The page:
The criminal justice system

Year after year the United States holds the highest incarceration rate in the world beating larger countries like India and China. It is also widely known that people with mental illness are overrepresented in the criminal justice system. Recent data from the Bureau of Justice statistics  shows that more than 25% of people in jail met the threshold for serious psychological distress and nearly 50% had been told by a mental health professional that they have mental illness. Incarceration has a great impact on important factors of health such as housing. Formerly incarcerated people are nearly 10 times more likely to be homeless and this can significantly worsen mental health problems.

Returning veterans and law enforcement officers

Mental health disparities in the US are often a leading factor to the high suicide rates among veterans who experience depression and Post Traumatic Stress Disorder (PTSD). Other conditions such as unemployment, financial stress, alcoholism and the inevitable family discord contribute to the high rates of mental illness. An increasing number of veterans today are homeless, experience substance abuse problems and gambling and addictions. Law enforcement officers respond to and witness some of the most tragic events that happen in our communities. Many officers struggle with depression, suicidal thoughts, posttraumatic stress disorders and other challenges.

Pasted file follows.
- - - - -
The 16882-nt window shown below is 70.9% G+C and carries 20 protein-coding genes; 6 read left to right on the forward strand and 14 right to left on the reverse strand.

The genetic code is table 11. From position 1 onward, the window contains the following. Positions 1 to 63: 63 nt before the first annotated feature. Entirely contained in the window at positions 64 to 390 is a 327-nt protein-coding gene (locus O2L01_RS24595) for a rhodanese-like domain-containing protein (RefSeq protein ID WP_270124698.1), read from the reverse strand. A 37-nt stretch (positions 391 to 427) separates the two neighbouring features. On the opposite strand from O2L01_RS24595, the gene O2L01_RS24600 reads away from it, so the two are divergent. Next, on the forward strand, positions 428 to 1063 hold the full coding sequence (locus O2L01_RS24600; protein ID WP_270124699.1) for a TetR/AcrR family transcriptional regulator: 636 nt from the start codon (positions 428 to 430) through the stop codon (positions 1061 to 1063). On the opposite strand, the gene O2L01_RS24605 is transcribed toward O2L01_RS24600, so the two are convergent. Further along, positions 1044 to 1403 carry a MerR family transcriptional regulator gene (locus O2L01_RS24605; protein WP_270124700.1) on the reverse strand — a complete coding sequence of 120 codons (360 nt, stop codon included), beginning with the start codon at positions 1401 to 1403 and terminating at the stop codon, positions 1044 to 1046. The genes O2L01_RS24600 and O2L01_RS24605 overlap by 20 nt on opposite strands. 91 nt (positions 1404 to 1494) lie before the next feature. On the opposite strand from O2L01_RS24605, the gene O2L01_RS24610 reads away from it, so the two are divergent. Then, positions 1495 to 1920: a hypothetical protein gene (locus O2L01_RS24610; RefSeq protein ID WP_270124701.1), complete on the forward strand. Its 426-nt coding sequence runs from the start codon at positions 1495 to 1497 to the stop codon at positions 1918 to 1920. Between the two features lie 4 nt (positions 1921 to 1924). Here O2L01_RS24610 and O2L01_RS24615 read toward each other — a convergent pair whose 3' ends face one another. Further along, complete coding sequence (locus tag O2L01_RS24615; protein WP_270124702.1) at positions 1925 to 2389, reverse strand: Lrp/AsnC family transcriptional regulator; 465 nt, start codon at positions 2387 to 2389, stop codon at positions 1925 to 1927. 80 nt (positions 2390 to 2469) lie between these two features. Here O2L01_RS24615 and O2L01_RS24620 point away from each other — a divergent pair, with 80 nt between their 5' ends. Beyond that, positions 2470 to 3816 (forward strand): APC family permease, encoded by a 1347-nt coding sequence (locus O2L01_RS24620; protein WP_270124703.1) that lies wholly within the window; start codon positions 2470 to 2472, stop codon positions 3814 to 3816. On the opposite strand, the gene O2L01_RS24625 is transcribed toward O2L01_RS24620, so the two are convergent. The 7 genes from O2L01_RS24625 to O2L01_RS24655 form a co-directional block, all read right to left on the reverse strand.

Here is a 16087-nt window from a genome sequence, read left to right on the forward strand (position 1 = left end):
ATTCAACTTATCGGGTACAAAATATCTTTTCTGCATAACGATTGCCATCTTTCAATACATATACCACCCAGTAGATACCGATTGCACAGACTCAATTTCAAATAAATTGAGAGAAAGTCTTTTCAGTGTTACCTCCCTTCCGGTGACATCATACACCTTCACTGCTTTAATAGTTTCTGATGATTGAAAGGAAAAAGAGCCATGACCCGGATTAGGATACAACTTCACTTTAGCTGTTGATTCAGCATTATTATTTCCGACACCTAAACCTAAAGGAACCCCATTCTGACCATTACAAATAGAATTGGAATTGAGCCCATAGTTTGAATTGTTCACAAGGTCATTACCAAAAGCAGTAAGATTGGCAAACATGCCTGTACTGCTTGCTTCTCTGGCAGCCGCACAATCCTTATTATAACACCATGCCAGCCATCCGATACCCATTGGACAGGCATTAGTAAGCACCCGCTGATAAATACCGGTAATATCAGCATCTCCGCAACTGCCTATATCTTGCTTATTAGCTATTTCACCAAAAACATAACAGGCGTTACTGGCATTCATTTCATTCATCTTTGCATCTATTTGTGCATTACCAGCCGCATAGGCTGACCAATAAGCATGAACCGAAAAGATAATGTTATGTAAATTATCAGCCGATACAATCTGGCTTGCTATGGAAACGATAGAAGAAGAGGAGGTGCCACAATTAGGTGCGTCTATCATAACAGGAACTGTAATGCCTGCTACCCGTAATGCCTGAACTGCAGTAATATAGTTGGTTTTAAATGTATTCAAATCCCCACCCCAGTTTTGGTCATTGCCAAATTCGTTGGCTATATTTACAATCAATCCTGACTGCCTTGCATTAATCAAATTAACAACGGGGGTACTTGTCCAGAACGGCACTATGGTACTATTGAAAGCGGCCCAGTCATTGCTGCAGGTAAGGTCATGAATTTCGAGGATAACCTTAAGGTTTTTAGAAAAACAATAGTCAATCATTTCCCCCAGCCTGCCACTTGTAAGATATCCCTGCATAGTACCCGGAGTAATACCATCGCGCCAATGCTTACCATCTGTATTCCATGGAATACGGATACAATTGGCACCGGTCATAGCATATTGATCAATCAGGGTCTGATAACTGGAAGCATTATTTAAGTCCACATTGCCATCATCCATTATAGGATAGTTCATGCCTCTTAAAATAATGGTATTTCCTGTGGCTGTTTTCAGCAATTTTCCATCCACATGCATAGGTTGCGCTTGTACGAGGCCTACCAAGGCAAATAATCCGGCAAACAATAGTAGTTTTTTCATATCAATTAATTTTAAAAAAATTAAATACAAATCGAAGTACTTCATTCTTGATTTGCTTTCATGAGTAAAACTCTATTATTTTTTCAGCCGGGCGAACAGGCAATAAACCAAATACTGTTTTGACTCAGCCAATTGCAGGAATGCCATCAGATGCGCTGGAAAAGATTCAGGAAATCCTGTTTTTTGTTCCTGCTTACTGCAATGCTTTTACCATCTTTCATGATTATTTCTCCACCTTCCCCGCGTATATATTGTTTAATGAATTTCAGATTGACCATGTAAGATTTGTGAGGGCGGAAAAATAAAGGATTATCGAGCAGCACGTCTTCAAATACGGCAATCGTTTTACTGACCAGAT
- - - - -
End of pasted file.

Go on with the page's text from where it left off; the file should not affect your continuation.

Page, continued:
Lesbian, gays, bisexual, transgender and queer community

LGBTQ youth experience unique stressors such as self-harm, alcohol/substance abuse, suicidal ideation and suicidal behavior than heterosexual youth. Sexual minorities experience chronic stress that leads to behavioral and mental health outcomes that are disproportionately negative compared to members of the sexual majority group. A recent study examined disclosure to parents of LGBTQ identity and parental rejection, mental health and homelessness among youth users of an LGBTQ suicide crisis service. The researchers identified a high rate of homelessness, with nearly one-third of these youth reporting lifetime housing instability.